[HealthDharma] Turning Suffering Inside Out, chapter seven, part one

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  • Kokuu
    Treeleaf Priest
    • Nov 2012
    • 6785

    [HealthDharma] Turning Suffering Inside Out, chapter seven, part one

    This week we will begin looking at chapter seven ‘Mad as Hell’, p97-108 (beginning of chapter to ‘Uncurbed in Eternal Glory’).

    Darlene begins this chapter talking about how being in pain and the strain of illness can leave us, as she puts it, on a short fuse as regards being short-tempered or reactive. In Buddhism, there can be confusion on how to handle anger. On one hand there is a sense of not denying anything that arises yet the ninth grave precept states ‘refrain from anger’. Darlene points out that often this can lead to people suppressing their anger for fear of not being seen to be a good Buddhist, and she further quotes some Abhidhamma teachings which seem to suggest the ‘domestication’ of our emotions.

    Addressing this, she talks about the dangers of either trying to go beyond our emotions, or to distance ourselves from them, becoming uncaring rather than equanimous. She quotes a koan about the Zen Master Chao-chou (also known as Zhaozhou or Joshu) who points out that no one is free of passion nor should we try to be.

    Darlene shares a story from her own past about reacting with anger to criticism from another Buddhist at Green Gulch (part of San Francisco Zen Center) and not even being able to see her state of mind as anything other than neutral. In this case, striving to be seen as equanimous when we are anything but can be more dangerous than acknowledging our tendency to anger.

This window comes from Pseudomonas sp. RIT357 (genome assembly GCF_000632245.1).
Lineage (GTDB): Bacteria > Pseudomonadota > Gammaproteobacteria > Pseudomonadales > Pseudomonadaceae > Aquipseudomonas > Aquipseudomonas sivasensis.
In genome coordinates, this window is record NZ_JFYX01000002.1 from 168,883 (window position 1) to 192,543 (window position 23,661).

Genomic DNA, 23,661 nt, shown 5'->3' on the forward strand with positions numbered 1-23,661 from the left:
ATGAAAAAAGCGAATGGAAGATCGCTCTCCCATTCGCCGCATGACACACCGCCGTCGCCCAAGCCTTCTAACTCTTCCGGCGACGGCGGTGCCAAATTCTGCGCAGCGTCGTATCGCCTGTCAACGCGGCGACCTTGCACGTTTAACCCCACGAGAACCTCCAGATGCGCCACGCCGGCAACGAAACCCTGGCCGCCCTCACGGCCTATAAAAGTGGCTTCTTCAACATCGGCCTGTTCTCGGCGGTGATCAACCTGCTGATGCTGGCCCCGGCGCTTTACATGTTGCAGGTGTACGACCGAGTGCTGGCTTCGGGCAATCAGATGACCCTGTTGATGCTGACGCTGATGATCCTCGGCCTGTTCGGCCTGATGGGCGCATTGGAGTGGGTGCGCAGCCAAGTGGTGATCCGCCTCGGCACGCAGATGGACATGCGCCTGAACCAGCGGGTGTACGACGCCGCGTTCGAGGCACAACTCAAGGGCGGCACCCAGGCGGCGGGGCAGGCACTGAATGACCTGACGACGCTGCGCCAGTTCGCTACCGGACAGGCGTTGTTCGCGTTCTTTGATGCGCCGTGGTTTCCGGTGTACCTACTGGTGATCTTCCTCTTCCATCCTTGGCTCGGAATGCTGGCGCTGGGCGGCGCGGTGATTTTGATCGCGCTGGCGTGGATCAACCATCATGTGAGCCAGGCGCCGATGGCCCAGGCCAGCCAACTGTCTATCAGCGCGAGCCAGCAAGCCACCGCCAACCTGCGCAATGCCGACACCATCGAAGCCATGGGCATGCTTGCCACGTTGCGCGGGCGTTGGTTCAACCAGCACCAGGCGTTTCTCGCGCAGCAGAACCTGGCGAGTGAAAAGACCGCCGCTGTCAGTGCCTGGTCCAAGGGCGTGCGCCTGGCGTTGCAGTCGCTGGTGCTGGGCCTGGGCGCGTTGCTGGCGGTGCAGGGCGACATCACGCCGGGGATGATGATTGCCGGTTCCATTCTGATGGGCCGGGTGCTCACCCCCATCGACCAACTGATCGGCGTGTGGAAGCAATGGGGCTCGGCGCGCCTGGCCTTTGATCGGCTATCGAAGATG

She goes on to talk about how a particular incident in a women’s group in which her outburst led her to examine the roots of her hostile reactions and her emotional fragility when challenged over things which conflicted with how she saw herself. She reports on initially noticing how quickly she numbed her emotions and how ‘jumping to a higher self’ can be a common way of dealing with emotions in spiritual communities, which are harmful both for the person doing it and the community as a whole.


    Question prompts:

    1. Do you resonate with Darlene’s description of illness and pain often causing us to operate with an emotionally short fuse?

    2. Have you observed yourself trying to deal with emotions by suppressing them or interacted with others who have this tendency?


    Gassho
    Kokuu

  • Tairin
    Member
    • Feb 2016
    • 2742

    #2
    Thank you Kokuu

    2. Have you observed yourself trying to deal with emotions by suppressing them or interacted with others who have this tendency?

    It was fascinating reading Darlene’s effort to deal with her anger issues. It wasn’t something I expected to read in a Zen book. I guess I am conditioned to thinking these authors have it all figured out. Of course they are just people too. Anyways I have a complicated relationship with anger too. For a long time I didn’t see this. I suppressed and repressed it. Maybe even in some ways justified it. I am sure I am guilty of the sorts of behaviours Darlene reported. Not to say I am a saint now but I definitely am more aware and reflective on my own anger, what is really fuelling it, how does it impact both my life and those around me? If/when these moments arise now I try to have a little sit with them. Why am I angry? Is it really because of what that person did or said? Is there some other root?

    I am a work in progress


    Tairin
    Sat today and lah
    泰林 - Tai Rin - Peaceful Woods